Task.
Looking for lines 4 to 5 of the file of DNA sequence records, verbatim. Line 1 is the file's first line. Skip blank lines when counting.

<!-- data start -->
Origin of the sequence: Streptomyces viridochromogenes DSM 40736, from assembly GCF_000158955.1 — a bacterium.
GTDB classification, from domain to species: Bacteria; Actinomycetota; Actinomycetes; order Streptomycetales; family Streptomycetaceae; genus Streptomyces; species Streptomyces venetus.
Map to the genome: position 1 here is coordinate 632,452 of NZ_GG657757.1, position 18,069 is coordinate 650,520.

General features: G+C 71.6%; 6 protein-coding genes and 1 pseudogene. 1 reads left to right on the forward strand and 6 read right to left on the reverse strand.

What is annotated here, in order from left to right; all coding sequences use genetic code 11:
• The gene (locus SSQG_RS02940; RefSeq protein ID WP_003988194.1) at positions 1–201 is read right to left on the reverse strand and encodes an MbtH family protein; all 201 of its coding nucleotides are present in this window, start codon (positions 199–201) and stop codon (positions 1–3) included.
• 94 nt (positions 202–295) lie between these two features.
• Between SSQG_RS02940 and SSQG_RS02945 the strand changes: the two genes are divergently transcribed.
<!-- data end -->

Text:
General features: G+C 71.6%; 6 protein-coding genes and 1 pseudogene. 1 reads left to right on the forward strand and 6 read right to left on the reverse strand.

What is annotated here, in order from left to right; all coding sequences use genetic code 11: